Imagine if each audience member could make their own real-time live mix of a show they were attending.
It would start with a typical music venue. Elevated stage and big space for the audience.
But the entire stage is behind a thick glass window, like a recording studio. On stage the musicians are in isolation booths, though still visible to the audience.
The individual channels of audio are fed back into the audience, one for each microphone or input.
Each audience member is wearing headphones and holding a little controller device (like an iPod Touch), because underneath each seat is a little computer to do mixing, processing, and recording.
The device has the instruments labeled, with little volume, EQ, and effects sliders for each.
An audience member could mute the guitarist, put a lopass filter on the drums, an envelope filter on the bass, and some crazy echo on the vocals. It doesn’t matter what they do, because they’re the only ones who can hear it like that in their headphones.
There is no PA system. There is no definitive mix. The venue is silent. Each audience member is hearing a different mix of their own creation.
Everything they do is recorded to the computer underneath their seat, so when they’re done, they can get a USB stick with a good stereo copy of the mix they made.
The band also gets to collect all of these mixes after each show, in case they get any new ideas from hearing their music reimagined by strangers each night. The band can release any mix as long as they credit the audience member who did it. (The artist can choose to release the tracks under a Creative Commons license for either personal or commercial use.)
It’d be a niche afficianado music fan who would come to a concert like this, since they wouldn’t do the usual shouting over the music to their friends. (Maybe it’d be more like going to a movie, where you experience something with your friends, even though you’re not talking through it.)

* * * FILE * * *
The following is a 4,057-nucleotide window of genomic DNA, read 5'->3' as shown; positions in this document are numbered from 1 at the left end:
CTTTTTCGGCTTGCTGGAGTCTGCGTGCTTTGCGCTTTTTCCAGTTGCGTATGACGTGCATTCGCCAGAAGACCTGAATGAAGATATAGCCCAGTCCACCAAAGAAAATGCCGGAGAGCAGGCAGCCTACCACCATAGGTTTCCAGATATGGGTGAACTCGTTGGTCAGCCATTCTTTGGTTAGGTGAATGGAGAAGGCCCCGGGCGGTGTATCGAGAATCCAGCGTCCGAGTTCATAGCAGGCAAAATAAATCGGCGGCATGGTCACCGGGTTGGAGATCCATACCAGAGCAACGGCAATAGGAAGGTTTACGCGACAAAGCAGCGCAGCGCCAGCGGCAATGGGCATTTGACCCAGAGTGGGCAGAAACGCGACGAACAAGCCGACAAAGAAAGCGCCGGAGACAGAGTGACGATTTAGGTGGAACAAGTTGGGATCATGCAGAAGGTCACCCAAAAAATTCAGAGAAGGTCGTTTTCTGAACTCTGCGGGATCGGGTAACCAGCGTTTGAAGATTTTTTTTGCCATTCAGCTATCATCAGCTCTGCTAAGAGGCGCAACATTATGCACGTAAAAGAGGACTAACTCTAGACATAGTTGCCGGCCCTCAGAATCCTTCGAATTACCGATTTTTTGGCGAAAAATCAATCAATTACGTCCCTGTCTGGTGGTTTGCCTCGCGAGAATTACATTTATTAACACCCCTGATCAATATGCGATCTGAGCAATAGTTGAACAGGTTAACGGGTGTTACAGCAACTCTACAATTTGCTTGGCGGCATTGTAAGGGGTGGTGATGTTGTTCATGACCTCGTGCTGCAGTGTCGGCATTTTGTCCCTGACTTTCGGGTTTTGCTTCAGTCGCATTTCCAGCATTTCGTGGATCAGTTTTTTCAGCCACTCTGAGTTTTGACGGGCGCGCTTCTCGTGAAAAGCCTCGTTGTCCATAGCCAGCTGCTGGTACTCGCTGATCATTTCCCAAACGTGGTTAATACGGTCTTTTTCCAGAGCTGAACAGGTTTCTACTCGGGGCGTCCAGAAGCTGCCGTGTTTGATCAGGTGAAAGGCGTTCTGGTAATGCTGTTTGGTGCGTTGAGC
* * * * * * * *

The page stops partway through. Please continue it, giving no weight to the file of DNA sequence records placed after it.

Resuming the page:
Some people would love to come for the education: they’ve never heard instruments in isolation before. By watching the musician on stage while mixing them, they can better understand each instrument in a way they can’t when mixed in with everything else.
Some aspiring engineers and remixers would come to show off their creative mixing skills, in hopes of impressing other music fans or even the artist.
Some big-name artists would enjoy playing this venue for the unique experience of it, and knowing they’re playing exclusively for serious music-geek fans who will be appreciating their performance with an intensity that a typical audience does not.
A city like New York, LA, or London has enough tourists and musicians that an odd venue like this could stay in business.
Anyone want to do it? Talk with the brilliant Peter Gregson if you do, since this idea came from our conversation yesterday.